Cllr Kevin Madge, member for Garnant, takes the chain of office whilst celebrating 40 years as a councillor.

Taking the chair, Cllr Madge paid tribute to outgoing chairman Cllr Mansel Charles, member for Llanegwad, saying he had fulfilled his duties with passion.

Cllr Madge will chair the council for the next 12 months, with Cllr Ieuan Davies, member for Llanybydder, as his vice chair, and his wife Catrin as his consort.

“I’m very much looking forward to the year ahead, I will do my best for everyone. I will work tirelessly,” he said.

Cllr Madge has chosen the Trussell Trust, which supports a nationwide network of food banks and emergency food provision for people in crisis, as his Chairman’s Charity of the Year.

The Chair is the first citizen of Carmarthenshire County Council, and is elected at the Annual General Meeting.

Duties include chairing full meetings of the council, representing the council at formal and ceremonial occasions, welcoming visitors to the county, and attending and supporting events organised by local people and organisations.

Cllr Madge has been a county councillor since 1996, and a member of Cwmaman Town Council since 1979.

He also serves as chairman of the Royal British Legion Garnant branch, Garnant Family Centre and Cwmaman Meals on Wheels, and is a member of Amman Valley League of Friends.

He represents the county council on the Brecon Beacons National Park Authority, and the Mynydd y Betws Wind Farm Community Fund, and is on the governing body of Ysgol Y Bedol.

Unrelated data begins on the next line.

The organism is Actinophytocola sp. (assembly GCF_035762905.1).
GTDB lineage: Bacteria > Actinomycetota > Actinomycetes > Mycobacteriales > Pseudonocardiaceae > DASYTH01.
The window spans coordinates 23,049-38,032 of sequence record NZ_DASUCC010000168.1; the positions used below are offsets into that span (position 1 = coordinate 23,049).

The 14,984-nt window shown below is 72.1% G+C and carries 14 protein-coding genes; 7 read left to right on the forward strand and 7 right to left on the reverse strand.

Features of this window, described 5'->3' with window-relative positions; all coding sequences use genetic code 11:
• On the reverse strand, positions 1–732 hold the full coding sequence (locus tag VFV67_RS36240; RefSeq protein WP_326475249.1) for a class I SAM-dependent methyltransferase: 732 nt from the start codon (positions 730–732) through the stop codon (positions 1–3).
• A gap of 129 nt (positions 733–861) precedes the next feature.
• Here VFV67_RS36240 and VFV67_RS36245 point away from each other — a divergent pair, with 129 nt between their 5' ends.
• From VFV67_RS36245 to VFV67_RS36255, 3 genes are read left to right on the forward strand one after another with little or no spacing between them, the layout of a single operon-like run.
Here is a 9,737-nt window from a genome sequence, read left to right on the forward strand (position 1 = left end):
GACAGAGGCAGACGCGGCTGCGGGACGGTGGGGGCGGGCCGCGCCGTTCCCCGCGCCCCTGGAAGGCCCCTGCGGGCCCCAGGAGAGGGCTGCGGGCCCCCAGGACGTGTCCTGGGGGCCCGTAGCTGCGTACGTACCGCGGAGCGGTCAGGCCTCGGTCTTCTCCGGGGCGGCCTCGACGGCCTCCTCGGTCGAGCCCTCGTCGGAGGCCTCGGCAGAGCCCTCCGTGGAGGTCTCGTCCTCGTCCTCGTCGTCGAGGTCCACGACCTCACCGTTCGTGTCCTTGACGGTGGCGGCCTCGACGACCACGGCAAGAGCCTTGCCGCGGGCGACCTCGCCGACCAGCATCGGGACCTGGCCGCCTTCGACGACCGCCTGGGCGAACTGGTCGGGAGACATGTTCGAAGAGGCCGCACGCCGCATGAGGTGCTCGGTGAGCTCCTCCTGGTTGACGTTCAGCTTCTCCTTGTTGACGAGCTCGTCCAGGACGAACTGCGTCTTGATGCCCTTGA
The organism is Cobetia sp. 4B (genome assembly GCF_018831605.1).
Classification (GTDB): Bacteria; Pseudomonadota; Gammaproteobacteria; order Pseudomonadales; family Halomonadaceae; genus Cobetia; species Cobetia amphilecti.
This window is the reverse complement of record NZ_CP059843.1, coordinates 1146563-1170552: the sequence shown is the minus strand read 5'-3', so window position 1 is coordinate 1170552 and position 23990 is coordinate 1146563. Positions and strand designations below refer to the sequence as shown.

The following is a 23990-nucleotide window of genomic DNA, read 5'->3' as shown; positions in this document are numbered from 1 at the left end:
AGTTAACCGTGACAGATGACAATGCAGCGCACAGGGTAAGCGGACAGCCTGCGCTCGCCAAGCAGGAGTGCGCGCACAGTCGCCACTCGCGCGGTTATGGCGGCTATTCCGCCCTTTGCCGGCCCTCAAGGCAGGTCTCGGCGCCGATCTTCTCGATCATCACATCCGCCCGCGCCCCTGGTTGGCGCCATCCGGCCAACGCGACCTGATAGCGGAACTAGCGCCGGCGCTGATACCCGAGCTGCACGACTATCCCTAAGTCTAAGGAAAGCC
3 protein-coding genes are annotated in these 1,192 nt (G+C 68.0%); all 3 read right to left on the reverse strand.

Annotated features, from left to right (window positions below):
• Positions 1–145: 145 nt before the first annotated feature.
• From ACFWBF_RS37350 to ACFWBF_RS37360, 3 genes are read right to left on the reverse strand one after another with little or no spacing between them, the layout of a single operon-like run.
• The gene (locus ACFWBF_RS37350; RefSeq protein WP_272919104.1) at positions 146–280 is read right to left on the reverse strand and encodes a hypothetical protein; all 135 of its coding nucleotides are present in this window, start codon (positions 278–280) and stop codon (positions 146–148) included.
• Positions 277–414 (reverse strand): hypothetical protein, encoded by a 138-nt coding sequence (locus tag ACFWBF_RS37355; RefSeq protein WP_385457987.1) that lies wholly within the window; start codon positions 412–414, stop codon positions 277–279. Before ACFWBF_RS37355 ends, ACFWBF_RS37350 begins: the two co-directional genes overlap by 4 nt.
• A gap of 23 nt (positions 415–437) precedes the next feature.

A former pupil of Amman Valley School, Cllr Madge has worked in the Amman Valley throughout his life, most recently as agent and researcher to Dr Alan Williams MP until 2001.

A keen football supporter, he has served as chair and president of Cwmaman Football Club and spent 25 years as a Welsh League and Neath and District football referee.

He is married with two children and three grandchildren.

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‘UK Government should work with the Welsh Labour Government on Tata’

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LOCAL Assembly Member Lee Waters and Nia Griffith MP have called on the UK Government to work with the Welsh Labour Government to come up with a deal to protect steel making at Trostre, and across Wales and the UK.

Lee Waters AM met with representatives from Tata Steel on Wednesday to discuss the future for steel making at the plant following the reported collapse of the proposed joint venture with Thyssenkrupp.

During the meeting he stressed the need to protect the entire steel supply chain in Wales, including the high quality jobs at Trostre, and those that depend on its presence in Llanelli.

Lee Waters AM said “It’s clear that the support Welsh Government provided during the crisis of 2016 has been critical in getting extra investment into Port Talbot which will secure the works for years to come. However, Tata is a company run from India, and we simply don’t know what the board will decide about its future strategy. They may well be looking for a new joint venture partner, so we’ll have to vigilant about the implications for our local plants.”

“Tata has said it intends to continue with its existing business plan, and honor commitments made to the Trade Unions, so Nia and I will be keeping a close eye to make sure that happens.”